Genes linked to homosexuality discovered by scientists

Genes linked to homosexuality discovered by scientists, by Sarah Knapton.

Genes linked to homosexuality have been discovered by scientists in the biggest ever study into the genetic basis for sexual orientation.

For the first time, researchers looked at the complete genome – a person’s entire DNA code – for more than 1,000 gay men and compared it to genetic data from a similar number of heterosexual males.

They discovered that DNA was different for gay and straight men around the genes SLITRK5 and SLITRK6.

SLITRK6 is an important gene for brain development, and is particularly active in a region of the brain which includes the hypothalamus.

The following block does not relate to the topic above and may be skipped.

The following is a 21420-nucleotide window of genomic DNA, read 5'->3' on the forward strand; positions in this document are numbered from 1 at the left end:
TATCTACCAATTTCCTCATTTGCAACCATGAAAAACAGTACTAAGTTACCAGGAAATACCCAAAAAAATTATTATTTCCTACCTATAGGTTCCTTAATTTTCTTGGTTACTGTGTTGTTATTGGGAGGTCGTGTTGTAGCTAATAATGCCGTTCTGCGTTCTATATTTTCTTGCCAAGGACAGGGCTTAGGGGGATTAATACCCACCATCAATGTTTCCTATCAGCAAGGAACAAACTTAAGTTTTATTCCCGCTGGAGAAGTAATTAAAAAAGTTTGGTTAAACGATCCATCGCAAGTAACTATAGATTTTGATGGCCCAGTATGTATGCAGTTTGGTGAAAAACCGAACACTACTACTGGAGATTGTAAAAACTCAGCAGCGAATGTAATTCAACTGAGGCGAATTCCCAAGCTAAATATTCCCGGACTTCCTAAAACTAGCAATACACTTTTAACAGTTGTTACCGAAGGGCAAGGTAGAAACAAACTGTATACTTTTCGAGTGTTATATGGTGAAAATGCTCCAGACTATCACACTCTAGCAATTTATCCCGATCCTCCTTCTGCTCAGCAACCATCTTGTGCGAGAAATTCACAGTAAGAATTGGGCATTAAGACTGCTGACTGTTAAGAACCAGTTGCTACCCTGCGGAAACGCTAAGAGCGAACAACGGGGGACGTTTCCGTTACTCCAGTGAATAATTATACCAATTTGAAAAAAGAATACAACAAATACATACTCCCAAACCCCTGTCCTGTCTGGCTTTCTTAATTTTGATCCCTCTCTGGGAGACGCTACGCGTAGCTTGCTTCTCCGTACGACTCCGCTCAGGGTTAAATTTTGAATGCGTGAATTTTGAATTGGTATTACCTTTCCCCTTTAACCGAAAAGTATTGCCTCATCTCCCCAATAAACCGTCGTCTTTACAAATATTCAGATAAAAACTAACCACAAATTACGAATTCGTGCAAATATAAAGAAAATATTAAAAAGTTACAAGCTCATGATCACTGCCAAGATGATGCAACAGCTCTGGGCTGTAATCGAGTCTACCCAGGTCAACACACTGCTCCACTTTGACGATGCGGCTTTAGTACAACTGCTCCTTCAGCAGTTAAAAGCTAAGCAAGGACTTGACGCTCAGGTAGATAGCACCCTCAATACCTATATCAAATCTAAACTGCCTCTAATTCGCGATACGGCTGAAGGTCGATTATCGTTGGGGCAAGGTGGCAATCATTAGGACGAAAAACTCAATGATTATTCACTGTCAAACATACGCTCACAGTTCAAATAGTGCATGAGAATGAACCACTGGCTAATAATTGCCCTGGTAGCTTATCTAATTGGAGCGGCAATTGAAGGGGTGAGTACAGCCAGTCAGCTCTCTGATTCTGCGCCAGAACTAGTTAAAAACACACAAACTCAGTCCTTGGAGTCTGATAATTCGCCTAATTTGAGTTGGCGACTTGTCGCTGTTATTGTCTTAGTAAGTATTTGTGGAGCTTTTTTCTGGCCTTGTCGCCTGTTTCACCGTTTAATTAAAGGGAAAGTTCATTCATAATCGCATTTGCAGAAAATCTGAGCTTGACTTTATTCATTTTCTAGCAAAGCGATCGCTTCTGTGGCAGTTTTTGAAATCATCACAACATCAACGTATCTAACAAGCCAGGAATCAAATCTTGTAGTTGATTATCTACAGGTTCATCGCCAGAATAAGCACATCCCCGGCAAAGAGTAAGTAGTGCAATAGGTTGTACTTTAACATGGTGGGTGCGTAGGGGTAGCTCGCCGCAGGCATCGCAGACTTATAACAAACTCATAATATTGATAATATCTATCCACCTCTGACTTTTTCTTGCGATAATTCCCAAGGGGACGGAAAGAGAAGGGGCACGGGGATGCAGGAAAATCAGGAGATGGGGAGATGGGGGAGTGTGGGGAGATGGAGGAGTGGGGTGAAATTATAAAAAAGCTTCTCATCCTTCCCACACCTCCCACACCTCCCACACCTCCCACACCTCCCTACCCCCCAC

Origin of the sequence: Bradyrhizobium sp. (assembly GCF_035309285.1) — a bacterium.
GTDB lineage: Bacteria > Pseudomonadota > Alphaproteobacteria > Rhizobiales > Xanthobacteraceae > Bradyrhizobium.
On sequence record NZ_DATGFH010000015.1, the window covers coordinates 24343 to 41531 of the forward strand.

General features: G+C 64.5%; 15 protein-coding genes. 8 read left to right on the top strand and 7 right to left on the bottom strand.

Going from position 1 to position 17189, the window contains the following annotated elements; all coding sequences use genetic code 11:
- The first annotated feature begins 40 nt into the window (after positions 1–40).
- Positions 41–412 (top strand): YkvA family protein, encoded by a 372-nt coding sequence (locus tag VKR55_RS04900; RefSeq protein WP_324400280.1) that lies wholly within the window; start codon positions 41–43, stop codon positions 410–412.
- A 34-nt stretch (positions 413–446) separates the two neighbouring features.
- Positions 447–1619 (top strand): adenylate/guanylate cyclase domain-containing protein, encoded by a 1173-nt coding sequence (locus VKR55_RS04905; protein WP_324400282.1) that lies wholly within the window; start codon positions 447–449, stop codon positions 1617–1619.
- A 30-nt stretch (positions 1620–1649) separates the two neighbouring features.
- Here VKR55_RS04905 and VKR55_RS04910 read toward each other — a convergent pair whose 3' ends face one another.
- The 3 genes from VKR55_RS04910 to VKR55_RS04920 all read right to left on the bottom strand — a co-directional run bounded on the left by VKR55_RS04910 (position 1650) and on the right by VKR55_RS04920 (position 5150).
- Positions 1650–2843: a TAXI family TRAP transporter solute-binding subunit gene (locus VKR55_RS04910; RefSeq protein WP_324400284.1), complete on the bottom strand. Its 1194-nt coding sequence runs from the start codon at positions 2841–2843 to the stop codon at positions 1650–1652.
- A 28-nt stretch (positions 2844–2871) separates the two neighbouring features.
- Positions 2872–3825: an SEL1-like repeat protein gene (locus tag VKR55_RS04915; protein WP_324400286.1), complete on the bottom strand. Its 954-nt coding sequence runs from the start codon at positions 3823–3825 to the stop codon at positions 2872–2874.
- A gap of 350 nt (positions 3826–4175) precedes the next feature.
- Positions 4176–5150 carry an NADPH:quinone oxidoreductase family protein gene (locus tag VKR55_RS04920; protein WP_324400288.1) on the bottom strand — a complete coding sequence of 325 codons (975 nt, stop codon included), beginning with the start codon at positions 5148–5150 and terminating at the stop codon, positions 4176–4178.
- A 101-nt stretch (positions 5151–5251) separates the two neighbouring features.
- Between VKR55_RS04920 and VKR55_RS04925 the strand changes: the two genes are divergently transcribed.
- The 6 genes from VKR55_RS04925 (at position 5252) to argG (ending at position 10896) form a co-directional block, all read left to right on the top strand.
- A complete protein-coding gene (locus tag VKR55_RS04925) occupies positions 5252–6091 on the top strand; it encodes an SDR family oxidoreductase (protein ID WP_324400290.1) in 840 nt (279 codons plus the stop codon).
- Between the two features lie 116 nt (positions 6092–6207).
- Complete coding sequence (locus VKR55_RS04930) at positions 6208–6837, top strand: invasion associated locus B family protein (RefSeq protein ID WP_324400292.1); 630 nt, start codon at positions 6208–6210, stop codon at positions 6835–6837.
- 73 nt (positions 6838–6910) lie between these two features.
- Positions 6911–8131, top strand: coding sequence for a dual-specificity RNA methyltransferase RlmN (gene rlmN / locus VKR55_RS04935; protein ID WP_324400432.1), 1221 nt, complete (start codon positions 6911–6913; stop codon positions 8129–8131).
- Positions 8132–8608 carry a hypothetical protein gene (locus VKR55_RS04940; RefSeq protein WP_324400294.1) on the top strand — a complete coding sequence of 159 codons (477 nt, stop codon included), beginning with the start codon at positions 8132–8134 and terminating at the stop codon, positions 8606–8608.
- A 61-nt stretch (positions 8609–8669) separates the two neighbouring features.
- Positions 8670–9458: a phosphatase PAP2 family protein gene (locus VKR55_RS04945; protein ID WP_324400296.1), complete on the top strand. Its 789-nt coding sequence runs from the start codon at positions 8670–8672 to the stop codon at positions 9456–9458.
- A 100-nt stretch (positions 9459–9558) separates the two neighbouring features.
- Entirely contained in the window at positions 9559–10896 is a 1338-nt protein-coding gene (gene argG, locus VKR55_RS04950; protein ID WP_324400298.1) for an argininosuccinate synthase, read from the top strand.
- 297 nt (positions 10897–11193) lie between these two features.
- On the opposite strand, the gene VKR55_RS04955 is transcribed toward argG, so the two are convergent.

The hypothalamus is crucial for producing the hormones which control sex drive, and previous studies have shown parts of it are up to 34 per cent larger in gay men.

The researchers, from North Shore University Health System’s Research Institute, in Illinois, US, also discovered differences in the TSHR gene, which is linked to the thyroid, another area which has previously been associated with sexual orientation. …

However British experts said more work was needed before it was possible to identify ‘gay genes’ because the genetic differences could point to other traits shared by the homosexual respondents. For example the variations may simply predispose people to be more open or candid about their lives.